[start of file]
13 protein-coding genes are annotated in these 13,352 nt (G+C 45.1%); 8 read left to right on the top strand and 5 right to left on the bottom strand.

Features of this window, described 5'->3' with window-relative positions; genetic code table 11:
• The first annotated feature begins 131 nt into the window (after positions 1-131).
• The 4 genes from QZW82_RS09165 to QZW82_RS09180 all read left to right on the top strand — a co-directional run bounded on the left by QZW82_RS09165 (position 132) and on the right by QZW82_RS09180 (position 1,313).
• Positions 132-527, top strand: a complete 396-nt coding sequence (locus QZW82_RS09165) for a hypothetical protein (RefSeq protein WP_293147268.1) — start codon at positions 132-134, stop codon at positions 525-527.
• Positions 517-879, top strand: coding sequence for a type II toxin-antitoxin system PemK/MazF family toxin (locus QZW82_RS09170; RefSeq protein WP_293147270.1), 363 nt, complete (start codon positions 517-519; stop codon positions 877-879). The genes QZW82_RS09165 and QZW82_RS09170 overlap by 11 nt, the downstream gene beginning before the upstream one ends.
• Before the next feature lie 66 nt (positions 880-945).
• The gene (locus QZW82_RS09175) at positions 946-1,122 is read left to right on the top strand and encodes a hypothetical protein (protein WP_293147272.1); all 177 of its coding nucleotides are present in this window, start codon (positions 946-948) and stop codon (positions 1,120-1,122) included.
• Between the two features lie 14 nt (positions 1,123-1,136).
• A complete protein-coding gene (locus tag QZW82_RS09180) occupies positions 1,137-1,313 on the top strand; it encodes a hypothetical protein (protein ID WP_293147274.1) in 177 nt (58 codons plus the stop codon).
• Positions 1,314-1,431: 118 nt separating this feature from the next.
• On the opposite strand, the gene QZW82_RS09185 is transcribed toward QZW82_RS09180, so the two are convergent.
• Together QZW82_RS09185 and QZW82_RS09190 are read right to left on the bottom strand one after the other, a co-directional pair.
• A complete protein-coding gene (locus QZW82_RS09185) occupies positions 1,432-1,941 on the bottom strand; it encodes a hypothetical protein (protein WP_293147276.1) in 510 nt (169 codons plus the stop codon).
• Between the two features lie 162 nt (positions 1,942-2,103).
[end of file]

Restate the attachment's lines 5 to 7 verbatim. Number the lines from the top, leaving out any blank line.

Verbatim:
• Positions 132-527, top strand: a complete 396-nt coding sequence (locus QZW82_RS09165) for a hypothetical protein (RefSeq protein WP_293147268.1) — start codon at positions 132-134, stop codon at positions 525-527.
• Positions 517-879, top strand: coding sequence for a type II toxin-antitoxin system PemK/MazF family toxin (locus QZW82_RS09170; RefSeq protein WP_293147270.1), 363 nt, complete (start codon positions 517-519; stop codon positions 877-879). The genes QZW82_RS09165 and QZW82_RS09170 overlap by 11 nt, the downstream gene beginning before the upstream one ends.
• Before the next feature lie 66 nt (positions 880-945).